We believe that church and state should be separate, but that religion should remain at the center of life. We are a Judeo-Christian culture, which means we consider those ten things on a tablet to be commandments, not suggestions. We believe that individuals are more important than groups, that families are more important than governments, that children should be raised by their parents rather than by the State, and that marriage should take place only between a man and a woman. We believe that rights must be balanced by responsibilities, that personal freedom is a privilege we must be careful not to abuse, and that the rule of law cannot be set aside when it becomes inconvenient. We believe in economic liberty, and in the right of purposeful and industrious entrepreneurs to run their businesses ? and thus create jobs ? with a minimum of government interference. We recognize that other people see things differently, and we are tolerant of their views. But we believe that our country is worth defending, and if anyone decides that killing us is an okay thing to do we will go after them with everything we?ve got.
If these beliefs seem strange to you, they shouldn?t. For these are precisely the beliefs that powered Western Europe ? you -- from the Middle Ages into the Renaissance, on to the Enlightenment, and forward into the modern world. They are the beliefs that made Europe itself the glory of Western civilization and ? not coincidentally ? ignited the greatest outpouring of art, literature, music and scientific discovery the world has ever known including Michaelangelo, Leonardo da Vinci, Shakespeare, Bach, Issac Newton and Descartes.
Europe is Dying
It is your abandonment of these beliefs that has created the gap between Europe and the United States. You have ceased to be a Judeo-Christian culture, and have become instead a secular culture. And a secular culture quickly goes from being ?un-religious? to anti-religious. Indeed, your hostility to the basic concepts of Judaism and Christianity has literally been written into your new European Union constitution, despite the Pope?s heroic efforts to the contrary.
Your rate of marriage is at an all-time low, and the number of abortions in Europe is at an all-time high. Indeed, your birth rates are so far below replacement levels that in 30 years or so there will be 70 million fewer Europeans alive than are alive today. Europe is literally dying. And of the children you do manage to produce, all too few will be raised in stable, two-parent households.
Your economy is stagnant because your government regulators make it just about impossible for your entrepreneurs to succeed ? except by fleeing to the United States, where we welcome them and celebrate their success.
And your armed forces are a joke. With the notable exception of Great Britain, you no longer have the military strength to defend yourselves. Alas, you no longer have the will to defend yourselves.
What worries me even more than all this is your willful blindness. You refuse to see that it is you, not we Americans, who have abandoned Western Civilization. It?s worrisome because, to tell you the truth, we need each other. Western Civilization today is under siege, from radical Islam on the outside and from our own selfish hedonism within. It?s going to take all of our effort, our talent, our creativity and, above all, our will to pull through. So take a good, hard look at yourselves and see what your own future will be if you don?t change course. And please, stop sneering at America long enough to understand it. After all, Western Civilization was your gift to us, and you ought to be proud of what we Americans have made of it.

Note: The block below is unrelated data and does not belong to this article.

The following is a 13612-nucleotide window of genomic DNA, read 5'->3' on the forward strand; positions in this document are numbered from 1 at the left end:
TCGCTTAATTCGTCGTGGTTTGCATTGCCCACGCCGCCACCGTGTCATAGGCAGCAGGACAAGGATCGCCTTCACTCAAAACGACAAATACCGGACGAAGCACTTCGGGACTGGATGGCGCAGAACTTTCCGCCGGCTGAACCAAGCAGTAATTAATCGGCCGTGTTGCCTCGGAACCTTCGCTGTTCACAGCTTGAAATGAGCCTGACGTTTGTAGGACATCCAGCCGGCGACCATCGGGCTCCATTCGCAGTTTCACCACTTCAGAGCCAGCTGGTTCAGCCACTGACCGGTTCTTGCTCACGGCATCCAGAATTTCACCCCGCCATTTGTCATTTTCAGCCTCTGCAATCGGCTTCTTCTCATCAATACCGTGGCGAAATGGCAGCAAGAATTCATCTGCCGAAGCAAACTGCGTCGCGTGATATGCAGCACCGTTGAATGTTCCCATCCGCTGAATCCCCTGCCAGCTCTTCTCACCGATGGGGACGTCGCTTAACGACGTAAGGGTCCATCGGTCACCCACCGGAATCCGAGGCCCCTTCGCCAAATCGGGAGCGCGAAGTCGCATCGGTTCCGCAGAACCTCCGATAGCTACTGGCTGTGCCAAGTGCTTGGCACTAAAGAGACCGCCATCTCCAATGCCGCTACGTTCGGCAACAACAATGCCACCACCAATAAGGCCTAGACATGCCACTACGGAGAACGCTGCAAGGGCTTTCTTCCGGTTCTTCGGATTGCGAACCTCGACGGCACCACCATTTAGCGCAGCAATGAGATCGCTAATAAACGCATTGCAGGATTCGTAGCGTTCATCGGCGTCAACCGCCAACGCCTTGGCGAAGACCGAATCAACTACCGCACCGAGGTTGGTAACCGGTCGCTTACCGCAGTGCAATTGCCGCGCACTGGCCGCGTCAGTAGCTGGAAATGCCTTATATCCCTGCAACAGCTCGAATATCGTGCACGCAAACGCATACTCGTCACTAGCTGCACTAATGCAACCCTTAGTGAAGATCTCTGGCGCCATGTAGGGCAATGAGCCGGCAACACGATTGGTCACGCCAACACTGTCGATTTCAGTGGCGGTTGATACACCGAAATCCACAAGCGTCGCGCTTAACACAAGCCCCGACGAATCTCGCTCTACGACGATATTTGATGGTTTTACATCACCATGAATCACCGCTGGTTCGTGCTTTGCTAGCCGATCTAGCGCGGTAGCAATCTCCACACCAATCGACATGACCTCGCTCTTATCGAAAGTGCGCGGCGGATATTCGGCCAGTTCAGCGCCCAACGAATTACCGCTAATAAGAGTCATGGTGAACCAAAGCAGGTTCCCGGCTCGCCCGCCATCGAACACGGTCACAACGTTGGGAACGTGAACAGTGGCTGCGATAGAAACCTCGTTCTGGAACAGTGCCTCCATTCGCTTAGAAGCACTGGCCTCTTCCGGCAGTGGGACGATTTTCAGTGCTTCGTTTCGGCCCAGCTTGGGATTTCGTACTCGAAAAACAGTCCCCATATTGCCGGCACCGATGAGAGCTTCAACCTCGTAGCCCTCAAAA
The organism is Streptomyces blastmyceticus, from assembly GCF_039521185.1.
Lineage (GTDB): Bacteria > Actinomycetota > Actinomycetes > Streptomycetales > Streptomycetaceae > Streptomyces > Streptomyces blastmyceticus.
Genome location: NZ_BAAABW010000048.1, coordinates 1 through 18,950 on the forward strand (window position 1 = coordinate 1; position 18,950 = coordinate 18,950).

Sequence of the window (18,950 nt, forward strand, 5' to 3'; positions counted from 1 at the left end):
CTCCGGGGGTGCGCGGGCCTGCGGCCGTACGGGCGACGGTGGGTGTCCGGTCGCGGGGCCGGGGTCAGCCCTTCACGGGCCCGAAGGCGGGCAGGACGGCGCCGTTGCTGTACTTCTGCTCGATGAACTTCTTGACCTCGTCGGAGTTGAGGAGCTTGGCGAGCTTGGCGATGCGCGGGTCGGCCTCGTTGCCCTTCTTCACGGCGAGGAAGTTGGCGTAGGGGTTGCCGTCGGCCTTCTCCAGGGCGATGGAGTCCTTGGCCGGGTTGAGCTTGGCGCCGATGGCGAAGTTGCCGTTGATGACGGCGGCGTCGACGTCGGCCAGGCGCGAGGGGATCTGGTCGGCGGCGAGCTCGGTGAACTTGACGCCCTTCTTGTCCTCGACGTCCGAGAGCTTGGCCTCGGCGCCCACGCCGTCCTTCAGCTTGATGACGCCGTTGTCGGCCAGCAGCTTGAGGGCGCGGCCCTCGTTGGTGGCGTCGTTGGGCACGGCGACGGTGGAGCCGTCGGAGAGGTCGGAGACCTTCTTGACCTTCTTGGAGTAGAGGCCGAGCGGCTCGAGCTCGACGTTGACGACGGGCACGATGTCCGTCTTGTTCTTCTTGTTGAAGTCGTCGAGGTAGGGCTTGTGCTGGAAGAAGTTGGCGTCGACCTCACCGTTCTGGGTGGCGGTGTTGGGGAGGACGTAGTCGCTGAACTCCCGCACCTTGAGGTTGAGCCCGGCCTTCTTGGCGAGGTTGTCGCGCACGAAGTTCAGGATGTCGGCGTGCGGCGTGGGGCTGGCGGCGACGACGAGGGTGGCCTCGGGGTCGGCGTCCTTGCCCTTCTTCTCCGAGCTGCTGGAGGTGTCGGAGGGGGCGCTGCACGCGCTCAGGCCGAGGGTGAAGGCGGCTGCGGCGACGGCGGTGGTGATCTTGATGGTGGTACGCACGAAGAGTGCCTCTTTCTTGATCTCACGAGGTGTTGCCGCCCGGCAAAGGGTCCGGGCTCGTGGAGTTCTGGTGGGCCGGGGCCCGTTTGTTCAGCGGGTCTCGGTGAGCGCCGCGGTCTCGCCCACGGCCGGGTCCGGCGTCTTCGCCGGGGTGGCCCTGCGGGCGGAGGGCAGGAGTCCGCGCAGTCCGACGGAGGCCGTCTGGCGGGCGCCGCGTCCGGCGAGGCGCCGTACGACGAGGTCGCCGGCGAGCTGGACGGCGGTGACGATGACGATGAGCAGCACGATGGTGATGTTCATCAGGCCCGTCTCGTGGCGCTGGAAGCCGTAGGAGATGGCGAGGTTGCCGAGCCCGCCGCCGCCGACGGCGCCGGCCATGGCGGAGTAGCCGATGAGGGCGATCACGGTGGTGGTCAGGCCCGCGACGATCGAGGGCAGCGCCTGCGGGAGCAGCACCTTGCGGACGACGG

Herbert E. Meyer served during the Reagan Administration as Special Assistant to the Director of Central Intelligence and Vice Chairman of the CIA?s National Intelligence Council. His DVD on The Siege of Western Civilization is a nationwide best-seller.
Reply #71 on:
December 05, 2004, 06:45:01 PM »
What is Man? Competition Attrition
December 4, 2004
Nowadays, especially via TV and Hollywood, men are seen as despicable, cruel, pusillanimous, selfish, ineffectual oafs, veritable bumbling idiots who need women or some gay guy with a Queer Eye ? to help us through our primal fog towards metrosexual healing.
If you?re a guy who wants to keep his guy-ness and not trade it in for the androgynous pomosexual image of the 21st century, then you will receive more scorn than Michael Moore at a NRA luncheon. From the college classroom to the corporate boardroom, men have been meeting with man-hatred for quite some time now.
Look ? I?m sure men need some retooling, and I confess we do egregious things for which we need to take responsibility. Y?know, just the other day while I was on a hunting trip without my wife during our anniversary, after not bathing for 5 days, while eating cold refried beans out of a can, chasing the beans with a hot Budweiser and belching so loudly that a Bull Elk came to our cabin looking for a fight, I was thinking that maybe I need to take some etiquette classes.
However, the little tweaking that I?ll admit to needing with respect to balancing out my mannish weirdness will not be coming from our current culture of castration but from the scripture and from classical masculine values of days gone by (not from a re-run of Friends).
What are the basic elements of the masculine spirit? Well, from Homer to Gomer, from Abraham to the Apostle Paul, there are three primary traits that men, if properly raised and allowed to express their biology, will and should naturally exhibit.
They are the following: